The Potato Eaters by Van Gogh: Analysis and Meaning

The Potato Eaters by VIncent Van Gogh

The Potato Eaters is perhaps the first painting that Van Gogh genuinely loved with all his heart. This painting was a testament to the efforts of Van Gogh and his desire to improve in his field, creating something challenging to reach the next level. And it was a painstakingly difficult task to paint this painting. So what makes The Potato Eaters so famous and why does it deserve all the praise? Here’s the analysis of this painting. 

About the painting, The Potato Eaters

The Potato Eaters is Van Gogh’s first masterpiece. Unfortunately, at the time of its completion, it was only appreciated by the painter because of the effort he put in. Van Gogh completed this painting in 1885, five years prior to finishing his most famous work; The Starry Night. 

The medium of this painting is oil on canvas, as most of Van Gogh’s paintings are. The painting was made during the Realism-Modern Art period. But the painting style of The Potato Eaters is between Realism and Expressionism, owing to the focus on the haggard expression of the peasants.

The painting was not received well. Owing to the dull colors, distorted and “ugly” subjects, and the portrayal of a common peasant family in a small room made this painting not very appealing for the viewers. But Van Gogh considered this to be his most ambitious work. As for the dark and dull tones, the depressive nature of this painting was intended. More on that in the analysis, let’s look at some facts about this painting.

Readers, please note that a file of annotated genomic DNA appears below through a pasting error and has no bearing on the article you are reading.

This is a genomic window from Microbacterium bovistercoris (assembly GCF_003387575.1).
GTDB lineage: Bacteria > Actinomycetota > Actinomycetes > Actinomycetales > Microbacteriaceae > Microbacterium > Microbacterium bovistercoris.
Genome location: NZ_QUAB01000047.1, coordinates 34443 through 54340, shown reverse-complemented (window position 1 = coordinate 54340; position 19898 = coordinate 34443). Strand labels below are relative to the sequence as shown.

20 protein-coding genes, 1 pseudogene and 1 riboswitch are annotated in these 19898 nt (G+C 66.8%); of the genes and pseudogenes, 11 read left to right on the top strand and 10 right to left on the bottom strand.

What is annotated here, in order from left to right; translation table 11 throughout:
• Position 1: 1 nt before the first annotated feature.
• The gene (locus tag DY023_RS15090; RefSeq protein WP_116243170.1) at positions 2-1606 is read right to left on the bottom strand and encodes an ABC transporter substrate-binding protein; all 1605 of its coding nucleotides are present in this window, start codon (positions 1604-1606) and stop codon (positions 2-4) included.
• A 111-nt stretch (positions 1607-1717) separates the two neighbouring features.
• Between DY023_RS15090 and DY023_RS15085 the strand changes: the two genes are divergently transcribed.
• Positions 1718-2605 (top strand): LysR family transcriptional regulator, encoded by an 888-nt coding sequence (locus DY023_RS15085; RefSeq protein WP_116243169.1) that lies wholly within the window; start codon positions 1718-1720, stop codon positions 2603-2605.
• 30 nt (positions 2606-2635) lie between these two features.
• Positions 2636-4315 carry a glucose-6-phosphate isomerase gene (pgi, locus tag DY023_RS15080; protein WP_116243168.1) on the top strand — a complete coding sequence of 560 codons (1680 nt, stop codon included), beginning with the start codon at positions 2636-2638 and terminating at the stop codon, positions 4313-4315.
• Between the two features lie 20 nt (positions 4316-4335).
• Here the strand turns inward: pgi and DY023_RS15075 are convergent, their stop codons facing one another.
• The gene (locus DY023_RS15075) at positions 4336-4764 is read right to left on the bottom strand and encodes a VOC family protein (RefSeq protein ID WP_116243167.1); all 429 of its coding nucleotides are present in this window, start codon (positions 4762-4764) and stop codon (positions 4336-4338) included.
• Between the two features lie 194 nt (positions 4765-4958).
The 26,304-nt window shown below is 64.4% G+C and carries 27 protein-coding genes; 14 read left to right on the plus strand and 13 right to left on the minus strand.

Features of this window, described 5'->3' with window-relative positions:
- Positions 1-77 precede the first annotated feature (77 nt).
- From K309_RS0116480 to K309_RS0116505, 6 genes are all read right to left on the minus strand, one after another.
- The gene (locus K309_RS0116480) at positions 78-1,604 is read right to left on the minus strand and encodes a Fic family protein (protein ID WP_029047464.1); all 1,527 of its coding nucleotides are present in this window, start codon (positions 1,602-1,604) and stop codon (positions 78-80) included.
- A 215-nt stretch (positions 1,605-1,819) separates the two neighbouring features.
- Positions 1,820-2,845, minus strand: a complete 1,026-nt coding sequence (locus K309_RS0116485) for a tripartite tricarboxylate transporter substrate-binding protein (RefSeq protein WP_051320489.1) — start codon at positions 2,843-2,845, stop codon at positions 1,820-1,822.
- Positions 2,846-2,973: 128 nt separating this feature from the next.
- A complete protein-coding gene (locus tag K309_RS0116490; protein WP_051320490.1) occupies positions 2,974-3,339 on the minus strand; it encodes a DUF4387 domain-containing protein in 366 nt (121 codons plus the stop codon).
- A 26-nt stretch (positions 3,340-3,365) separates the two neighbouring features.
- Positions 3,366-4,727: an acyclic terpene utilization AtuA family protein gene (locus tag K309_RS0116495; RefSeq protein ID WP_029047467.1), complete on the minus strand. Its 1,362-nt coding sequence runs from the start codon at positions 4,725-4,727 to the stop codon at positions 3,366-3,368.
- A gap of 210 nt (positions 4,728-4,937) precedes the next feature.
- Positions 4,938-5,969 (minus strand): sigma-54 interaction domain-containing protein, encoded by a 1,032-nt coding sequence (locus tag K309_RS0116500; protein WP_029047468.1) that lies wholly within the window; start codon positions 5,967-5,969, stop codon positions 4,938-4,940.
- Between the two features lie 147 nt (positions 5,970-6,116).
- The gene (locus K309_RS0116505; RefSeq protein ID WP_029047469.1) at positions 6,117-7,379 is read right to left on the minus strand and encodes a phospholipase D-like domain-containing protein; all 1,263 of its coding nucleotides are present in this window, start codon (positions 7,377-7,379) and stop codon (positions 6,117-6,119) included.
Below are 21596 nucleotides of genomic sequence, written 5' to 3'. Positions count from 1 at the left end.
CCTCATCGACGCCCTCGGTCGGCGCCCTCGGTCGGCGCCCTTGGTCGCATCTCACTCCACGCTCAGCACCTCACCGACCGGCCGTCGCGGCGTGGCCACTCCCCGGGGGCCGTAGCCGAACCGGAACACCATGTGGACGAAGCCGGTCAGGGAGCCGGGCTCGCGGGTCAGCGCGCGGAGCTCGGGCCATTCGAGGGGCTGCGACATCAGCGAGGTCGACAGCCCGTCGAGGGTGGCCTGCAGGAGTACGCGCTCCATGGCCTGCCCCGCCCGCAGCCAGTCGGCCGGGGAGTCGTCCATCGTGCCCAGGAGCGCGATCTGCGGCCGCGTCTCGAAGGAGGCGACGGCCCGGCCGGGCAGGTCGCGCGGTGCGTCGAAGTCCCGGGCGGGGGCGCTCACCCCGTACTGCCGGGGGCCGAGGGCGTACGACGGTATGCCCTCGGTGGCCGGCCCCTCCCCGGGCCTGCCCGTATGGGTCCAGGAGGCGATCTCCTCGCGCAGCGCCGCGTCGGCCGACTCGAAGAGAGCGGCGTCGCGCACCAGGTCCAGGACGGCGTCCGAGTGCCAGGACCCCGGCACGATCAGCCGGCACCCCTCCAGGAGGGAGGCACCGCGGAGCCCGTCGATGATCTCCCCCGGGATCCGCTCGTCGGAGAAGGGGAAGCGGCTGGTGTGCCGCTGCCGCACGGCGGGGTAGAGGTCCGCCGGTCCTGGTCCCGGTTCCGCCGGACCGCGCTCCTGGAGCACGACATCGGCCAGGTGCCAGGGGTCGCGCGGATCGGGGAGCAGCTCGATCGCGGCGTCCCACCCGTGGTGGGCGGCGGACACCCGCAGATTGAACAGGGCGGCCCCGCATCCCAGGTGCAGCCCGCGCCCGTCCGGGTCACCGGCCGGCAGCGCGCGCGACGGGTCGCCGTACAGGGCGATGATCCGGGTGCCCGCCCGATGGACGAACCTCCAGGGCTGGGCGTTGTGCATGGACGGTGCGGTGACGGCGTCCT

The Potato Eaters was auctioned last in 1987 in London and at that time, it was valued at $39.9 US. Adjusting the inflation, at today’s rates, the painting is worth around $91 million US. That sure is a hefty price for some poor potato eaters. Apart from the price, another version of this painting was stolen but was recovered.

This might come as a surprise, but the subject of this painting, the poor peasants are a real family. The family in this painting is the De Groot Van-Rooij family and Van Gogh painted more than 20 studies of Gordina de Groot, the young lady in this painting. The house is also the house of the same family.

Analysis and Meaning of The Potato Eaters

There’s a lot to unpack in this painting. The reason why Van Gogh loved this painting so much was that how expressive it was, showing everything the artist intended to show, making the viewers feel what the subjects were feeling. 

The scene is of a poor, labor-class family who is clearly not very fruitful economically. The room is dimly lit with just one source of light that hangs above the table. Five people are sitting at the table, four adults and a child. But there’s something odd about their faces, their body, and their features…

The rough and uneven facial features, the coarse hands with calluses shows the hardworking nature of these people. Van Gogh wanted to exaggerate the features, making it stand out, making it the subject of the painting. The expression and the features are the reasons why this painting stands out.